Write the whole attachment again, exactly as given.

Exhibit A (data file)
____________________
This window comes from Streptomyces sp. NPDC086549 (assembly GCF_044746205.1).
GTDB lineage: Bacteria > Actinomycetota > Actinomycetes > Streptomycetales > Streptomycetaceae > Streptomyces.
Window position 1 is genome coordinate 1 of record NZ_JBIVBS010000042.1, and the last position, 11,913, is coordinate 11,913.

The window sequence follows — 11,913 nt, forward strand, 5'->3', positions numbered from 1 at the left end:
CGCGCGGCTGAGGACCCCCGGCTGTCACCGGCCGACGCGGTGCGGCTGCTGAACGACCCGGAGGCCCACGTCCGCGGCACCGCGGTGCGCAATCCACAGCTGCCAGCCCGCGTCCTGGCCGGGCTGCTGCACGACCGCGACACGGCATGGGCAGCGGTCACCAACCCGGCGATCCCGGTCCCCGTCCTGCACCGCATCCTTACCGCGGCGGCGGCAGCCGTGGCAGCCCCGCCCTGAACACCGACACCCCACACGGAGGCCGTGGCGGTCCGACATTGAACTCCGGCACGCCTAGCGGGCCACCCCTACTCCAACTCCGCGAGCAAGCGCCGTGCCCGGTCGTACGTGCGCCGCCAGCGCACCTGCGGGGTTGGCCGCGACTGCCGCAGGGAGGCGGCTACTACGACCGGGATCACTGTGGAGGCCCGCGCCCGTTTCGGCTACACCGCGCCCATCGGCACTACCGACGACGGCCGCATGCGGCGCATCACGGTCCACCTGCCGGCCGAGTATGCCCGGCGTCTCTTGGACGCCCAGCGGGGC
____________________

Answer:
This window comes from Streptomyces sp. NPDC086549 (assembly GCF_044746205.1).
GTDB lineage: Bacteria > Actinomycetota > Actinomycetes > Streptomycetales > Streptomycetaceae > Streptomyces.
Window position 1 is genome coordinate 1 of record NZ_JBIVBS010000042.1, and the last position, 11,913, is coordinate 11,913.

The window sequence follows — 11,913 nt, forward strand, 5'->3', positions numbered from 1 at the left end:
CGCGCGGCTGAGGACCCCCGGCTGTCACCGGCCGACGCGGTGCGGCTGCTGAACGACCCGGAGGCCCACGTCCGCGGCACCGCGGTGCGCAATCCACAGCTGCCAGCCCGCGTCCTGGCCGGGCTGCTGCACGACCGCGACACGGCATGGGCAGCGGTCACCAACCCGGCGATCCCGGTCCCCGTCCTGCACCGCATCCTTACCGCGGCGGCGGCAGCCGTGGCAGCCCCGCCCTGAACACCGACACCCCACACGGAGGCCGTGGCGGTCCGACATTGAACTCCGGCACGCCTAGCGGGCCACCCCTACTCCAACTCCGCGAGCAAGCGCCGTGCCCGGTCGTACGTGCGCCGCCAGCGCACCTGCGGGGTTGGCCGCGACTGCCGCAGGGAGGCGGCTACTACGACCGGGATCACTGTGGAGGCCCGCGCCCGTTTCGGCTACACCGCGCCCATCGGCACTACCGACGACGGCCGCATGCGGCGCATCACGGTCCACCTGCCGGCCGAGTATGCCCGGCGTCTCTTGGACGCCCAGCGGGGC